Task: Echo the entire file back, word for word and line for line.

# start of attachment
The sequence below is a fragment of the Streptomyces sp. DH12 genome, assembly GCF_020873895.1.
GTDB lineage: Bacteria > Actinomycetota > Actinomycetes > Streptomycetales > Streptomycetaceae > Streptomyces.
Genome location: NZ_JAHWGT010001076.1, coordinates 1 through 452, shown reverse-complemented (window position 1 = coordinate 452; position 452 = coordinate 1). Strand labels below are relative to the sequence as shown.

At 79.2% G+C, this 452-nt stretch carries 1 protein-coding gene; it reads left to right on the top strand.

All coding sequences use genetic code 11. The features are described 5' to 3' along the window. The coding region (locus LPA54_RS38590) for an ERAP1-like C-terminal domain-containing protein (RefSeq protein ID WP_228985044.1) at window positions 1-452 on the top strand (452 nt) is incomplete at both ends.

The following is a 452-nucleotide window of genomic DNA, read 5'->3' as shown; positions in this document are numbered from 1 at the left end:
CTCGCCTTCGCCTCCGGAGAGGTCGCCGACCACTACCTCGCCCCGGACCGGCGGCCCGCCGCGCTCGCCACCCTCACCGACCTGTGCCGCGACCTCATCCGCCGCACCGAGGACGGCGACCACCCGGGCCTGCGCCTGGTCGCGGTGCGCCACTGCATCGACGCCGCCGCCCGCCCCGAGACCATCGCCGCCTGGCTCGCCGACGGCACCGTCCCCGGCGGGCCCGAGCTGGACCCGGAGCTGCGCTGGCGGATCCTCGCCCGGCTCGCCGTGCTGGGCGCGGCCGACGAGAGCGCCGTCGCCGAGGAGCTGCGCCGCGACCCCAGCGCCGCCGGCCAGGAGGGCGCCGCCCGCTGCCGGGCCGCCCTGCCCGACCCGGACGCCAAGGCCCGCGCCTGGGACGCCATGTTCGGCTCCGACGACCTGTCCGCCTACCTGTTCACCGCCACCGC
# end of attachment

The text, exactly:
The sequence below is a fragment of the Streptomyces sp. DH12 genome, assembly GCF_020873895.1.
GTDB lineage: Bacteria > Actinomycetota > Actinomycetes > Streptomycetales > Streptomycetaceae > Streptomyces.
Genome location: NZ_JAHWGT010001076.1, coordinates 1 through 452, shown reverse-complemented (window position 1 = coordinate 452; position 452 = coordinate 1). Strand labels below are relative to the sequence as shown.

At 79.2% G+C, this 452-nt stretch carries 1 protein-coding gene; it reads left to right on the top strand.

All coding sequences use genetic code 11. The features are described 5' to 3' along the window. The coding region (locus LPA54_RS38590) for an ERAP1-like C-terminal domain-containing protein (RefSeq protein ID WP_228985044.1) at window positions 1-452 on the top strand (452 nt) is incomplete at both ends.

The following is a 452-nucleotide window of genomic DNA, read 5'->3' as shown; positions in this document are numbered from 1 at the left end:
CTCGCCTTCGCCTCCGGAGAGGTCGCCGACCACTACCTCGCCCCGGACCGGCGGCCCGCCGCGCTCGCCACCCTCACCGACCTGTGCCGCGACCTCATCCGCCGCACCGAGGACGGCGACCACCCGGGCCTGCGCCTGGTCGCGGTGCGCCACTGCATCGACGCCGCCGCCCGCCCCGAGACCATCGCCGCCTGGCTCGCCGACGGCACCGTCCCCGGCGGGCCCGAGCTGGACCCGGAGCTGCGCTGGCGGATCCTCGCCCGGCTCGCCGTGCTGGGCGCGGCCGACGAGAGCGCCGTCGCCGAGGAGCTGCGCCGCGACCCCAGCGCCGCCGGCCAGGAGGGCGCCGCCCGCTGCCGGGCCGCCCTGCCCGACCCGGACGCCAAGGCCCGCGCCTGGGACGCCATGTTCGGCTCCGACGACCTGTCCGCCTACCTGTTCACCGCCACCGC